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Sketchbook > Oils & Acrylics

I discovered this wonderful medium - acrylics, while in England. I didn't know a thing about acrylic paints apart from the fact that their cousins, the methacrylates are routinely used in dental and oral prostheses. However, I needed to paint a mural on the walls of St Richard's, it was just before christmas, and Penny, our very kind senior nurse took me to a delightful little art store in the Chichester town-center - on a budget of 21 pounds! While she had her own marketing to do, I was left salivating over that wide array of art things on display, and hopefully pick something with which to paint the huge mural on the hospital wall.

I picked a blue(the label read Pthalocyanine Blue, completely gibberish to me at that time), a yellow, and a brown(Van Dyke brown - I was looking for burnt sienna, a term I knew, and this hue looked familiar. "Van Dyke", to me, sounded like some paint-makers name). Penny returned while I was choosing a few brushes and our budget was met. I still didn't know how to use acrylics and was a little too vain to ask for instructions!

While money was changing hands in the counter I caught glimpse of a "dummys' book" on acrylic. All I had time to read from it was that "acrylics could be used with a medium, or like watercolor - with water". With water!!! That sounded familiar - water! I was saved, and thus began my love affair with acrylics.

The mural was finished on time, painted off-duty, at weekends, during cold winter nights(the room-heater wasn't particularly efficient). Penny provided acrylic white from some left-over house paint job. But I gained the most...

I realised what a ghastly painter I have become, that my talents were preparing to bid adieu, leaving me forever to the world of the OR - the Operation Room! That I could either be a maxillo-facial surgeon, or a painter - not both! What began in England, in that cold year-end probably culminated in the Unbound, my first oil on canvas, painted a year later in Kolkata.

Acrylics probably liberated me then, and they liberate me now. The first layer dries up so fast that it just about suits my temperament while I pile up a second layer - either as a transparent glaze, or as a dry frotte. With oil, this is not possible - but who will deny the almost sensuous pleasure that painters get while dragging a thick, creamy, brush-full of jewel like oil paint across the canvas! I love painting alla prima with oil, and later finish it up, if needed, witha fine water-color brush.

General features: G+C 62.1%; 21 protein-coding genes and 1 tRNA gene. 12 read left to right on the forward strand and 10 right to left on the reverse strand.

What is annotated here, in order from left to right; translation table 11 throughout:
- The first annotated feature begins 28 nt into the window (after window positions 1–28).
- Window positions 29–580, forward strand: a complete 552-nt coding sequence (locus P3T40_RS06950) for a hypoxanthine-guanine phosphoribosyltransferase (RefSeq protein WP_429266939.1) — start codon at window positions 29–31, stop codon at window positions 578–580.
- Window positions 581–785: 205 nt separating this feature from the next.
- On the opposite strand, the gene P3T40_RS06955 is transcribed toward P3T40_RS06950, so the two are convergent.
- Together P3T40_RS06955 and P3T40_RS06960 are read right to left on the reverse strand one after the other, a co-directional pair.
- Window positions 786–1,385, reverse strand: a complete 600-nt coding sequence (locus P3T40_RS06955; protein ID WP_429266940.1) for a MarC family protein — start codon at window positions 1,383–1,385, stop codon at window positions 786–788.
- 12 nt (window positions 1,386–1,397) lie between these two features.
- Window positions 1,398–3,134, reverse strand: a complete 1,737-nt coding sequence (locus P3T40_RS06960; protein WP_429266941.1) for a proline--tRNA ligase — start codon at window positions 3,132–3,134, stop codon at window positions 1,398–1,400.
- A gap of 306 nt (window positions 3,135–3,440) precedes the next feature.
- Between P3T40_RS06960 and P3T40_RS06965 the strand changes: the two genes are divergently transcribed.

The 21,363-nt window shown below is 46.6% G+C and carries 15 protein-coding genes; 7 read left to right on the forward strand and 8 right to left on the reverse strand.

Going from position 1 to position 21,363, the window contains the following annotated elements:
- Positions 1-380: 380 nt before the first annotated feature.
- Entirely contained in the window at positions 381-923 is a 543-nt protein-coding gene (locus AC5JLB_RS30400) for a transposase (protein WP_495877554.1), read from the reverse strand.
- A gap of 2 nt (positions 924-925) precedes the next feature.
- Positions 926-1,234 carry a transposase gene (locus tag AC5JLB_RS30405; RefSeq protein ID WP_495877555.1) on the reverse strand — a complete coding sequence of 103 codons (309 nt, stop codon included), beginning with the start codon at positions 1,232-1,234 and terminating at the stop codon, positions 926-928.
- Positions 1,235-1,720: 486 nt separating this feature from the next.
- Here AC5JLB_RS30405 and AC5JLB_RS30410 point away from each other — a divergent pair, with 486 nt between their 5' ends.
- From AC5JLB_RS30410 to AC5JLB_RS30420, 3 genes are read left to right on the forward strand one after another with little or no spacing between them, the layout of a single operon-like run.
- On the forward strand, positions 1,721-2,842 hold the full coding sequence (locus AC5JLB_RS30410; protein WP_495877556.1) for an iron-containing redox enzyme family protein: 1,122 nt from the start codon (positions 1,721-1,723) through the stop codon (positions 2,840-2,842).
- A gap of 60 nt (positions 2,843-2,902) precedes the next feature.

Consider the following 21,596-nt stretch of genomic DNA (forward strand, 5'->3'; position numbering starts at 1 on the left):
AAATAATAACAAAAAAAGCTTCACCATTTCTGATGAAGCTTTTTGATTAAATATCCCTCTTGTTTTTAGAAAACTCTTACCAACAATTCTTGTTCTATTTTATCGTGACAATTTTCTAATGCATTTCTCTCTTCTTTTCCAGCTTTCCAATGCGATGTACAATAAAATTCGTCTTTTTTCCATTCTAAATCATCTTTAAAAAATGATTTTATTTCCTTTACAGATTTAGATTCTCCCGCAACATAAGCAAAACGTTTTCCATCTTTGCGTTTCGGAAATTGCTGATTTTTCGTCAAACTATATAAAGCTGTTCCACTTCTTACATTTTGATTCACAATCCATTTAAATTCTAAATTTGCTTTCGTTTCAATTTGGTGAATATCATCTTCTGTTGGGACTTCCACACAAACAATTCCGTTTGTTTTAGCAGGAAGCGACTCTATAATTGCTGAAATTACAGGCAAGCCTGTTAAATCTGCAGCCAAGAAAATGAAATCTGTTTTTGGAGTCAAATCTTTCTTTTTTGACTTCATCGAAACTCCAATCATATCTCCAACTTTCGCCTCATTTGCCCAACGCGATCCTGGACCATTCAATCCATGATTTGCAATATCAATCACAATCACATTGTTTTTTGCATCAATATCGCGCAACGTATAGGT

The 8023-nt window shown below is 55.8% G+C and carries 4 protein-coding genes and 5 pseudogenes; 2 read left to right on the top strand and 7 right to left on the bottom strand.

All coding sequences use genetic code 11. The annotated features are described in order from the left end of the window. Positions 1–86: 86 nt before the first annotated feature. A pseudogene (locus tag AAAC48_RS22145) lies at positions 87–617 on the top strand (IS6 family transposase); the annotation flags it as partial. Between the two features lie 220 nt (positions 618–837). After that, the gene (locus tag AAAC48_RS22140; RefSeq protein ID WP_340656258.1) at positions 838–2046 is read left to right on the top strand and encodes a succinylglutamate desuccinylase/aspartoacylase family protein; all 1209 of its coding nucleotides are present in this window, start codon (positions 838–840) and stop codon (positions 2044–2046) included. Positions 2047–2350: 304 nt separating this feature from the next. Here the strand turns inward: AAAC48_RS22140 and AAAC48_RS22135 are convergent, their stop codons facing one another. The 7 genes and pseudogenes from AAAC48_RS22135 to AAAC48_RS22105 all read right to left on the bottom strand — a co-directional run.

Enough blabbing, let me leave you with the pictures while I go get a cup of scalding coffee. Good luck!

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<< Tubes of color - 14.5" x 10.5" / Acrylic on Paper

Click to see enlarge (102K). Top

Red, Yellow, Pink... >>
22" x 15" / Acrylic on Paper

Click to enlarge (54K)
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<< Interior with 'The Leap' - 22" x 15" / Acrylic on Paper

Click to see enlarge(51K). Top

The moss-covered house >>
22" x 15" / Acrylic on Paper

Click to enlarge (60K)
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<< Doll 1 - 8" x 9" / Acrylic on Paper

Click to see enlarge (39K). Top

Gold Pot (kamandulu) >>
7 " x 10.5" / Acrylic on Paper

Click to enlarge (27K)

<< Doll 2 - 10.5" x 14.5" / Acrylic on Paper

Click to see enlarge (41K). Top

Oranges >>
14.5 "x 10.5" / Acrylic on Paper

Click to enlarge (23K)

<< After Tea - 7' x 10.5' / Oil on Canvas-paper

Click to see enlarge (28K). Top

Inverted >>
7 " x 7" / Oil on Canvas-paper

Click to enlarge (29K)

<< Parashuram - 7" x 10.5" / Oil on Canvas-paper

Click to see enlarge (35K). Top

Gold Palette >>
7 " x 10.5" / Oil on Canvas-paper

Click to enlarge (21K)

<< Spoonshine - 7" x 3.5" / Oil on Canvas-paper

Click to see enlarge (21K). Top

Woody - The Elephant >>
7 " x 10.5" / Oil on Canvas-paper

Click to enlarge (27K)

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